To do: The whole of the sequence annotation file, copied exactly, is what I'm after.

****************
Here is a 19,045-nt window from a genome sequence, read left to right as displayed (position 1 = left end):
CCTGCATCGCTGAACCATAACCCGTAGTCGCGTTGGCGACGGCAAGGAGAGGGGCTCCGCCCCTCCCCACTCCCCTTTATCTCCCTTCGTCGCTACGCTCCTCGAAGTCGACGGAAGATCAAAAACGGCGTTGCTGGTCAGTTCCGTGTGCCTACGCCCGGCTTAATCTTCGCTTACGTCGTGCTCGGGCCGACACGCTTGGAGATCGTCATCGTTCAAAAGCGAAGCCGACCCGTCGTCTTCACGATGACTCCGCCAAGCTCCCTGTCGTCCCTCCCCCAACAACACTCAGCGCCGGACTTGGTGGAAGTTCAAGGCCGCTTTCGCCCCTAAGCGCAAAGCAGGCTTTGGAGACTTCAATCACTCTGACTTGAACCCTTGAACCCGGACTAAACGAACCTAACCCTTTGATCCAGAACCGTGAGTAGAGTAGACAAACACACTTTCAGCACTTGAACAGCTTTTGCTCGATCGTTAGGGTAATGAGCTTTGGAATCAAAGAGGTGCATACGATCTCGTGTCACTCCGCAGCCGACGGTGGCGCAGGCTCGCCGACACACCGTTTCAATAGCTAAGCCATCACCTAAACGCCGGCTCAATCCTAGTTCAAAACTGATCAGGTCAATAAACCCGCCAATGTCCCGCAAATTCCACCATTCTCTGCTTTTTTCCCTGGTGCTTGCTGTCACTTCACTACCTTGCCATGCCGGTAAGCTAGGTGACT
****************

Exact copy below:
Here is a 19,045-nt window from a genome sequence, read left to right as displayed (position 1 = left end):
CCTGCATCGCTGAACCATAACCCGTAGTCGCGTTGGCGACGGCAAGGAGAGGGGCTCCGCCCCTCCCCACTCCCCTTTATCTCCCTTCGTCGCTACGCTCCTCGAAGTCGACGGAAGATCAAAAACGGCGTTGCTGGTCAGTTCCGTGTGCCTACGCCCGGCTTAATCTTCGCTTACGTCGTGCTCGGGCCGACACGCTTGGAGATCGTCATCGTTCAAAAGCGAAGCCGACCCGTCGTCTTCACGATGACTCCGCCAAGCTCCCTGTCGTCCCTCCCCCAACAACACTCAGCGCCGGACTTGGTGGAAGTTCAAGGCCGCTTTCGCCCCTAAGCGCAAAGCAGGCTTTGGAGACTTCAATCACTCTGACTTGAACCCTTGAACCCGGACTAAACGAACCTAACCCTTTGATCCAGAACCGTGAGTAGAGTAGACAAACACACTTTCAGCACTTGAACAGCTTTTGCTCGATCGTTAGGGTAATGAGCTTTGGAATCAAAGAGGTGCATACGATCTCGTGTCACTCCGCAGCCGACGGTGGCGCAGGCTCGCCGACACACCGTTTCAATAGCTAAGCCATCACCTAAACGCCGGCTCAATCCTAGTTCAAAACTGATCAGGTCAATAAACCCGCCAATGTCCCGCAAATTCCACCATTCTCTGCTTTTTTCCCTGGTGCTTGCTGTCACTTCACTACCTTGCCATGCCGGTAAGCTAGGTGACT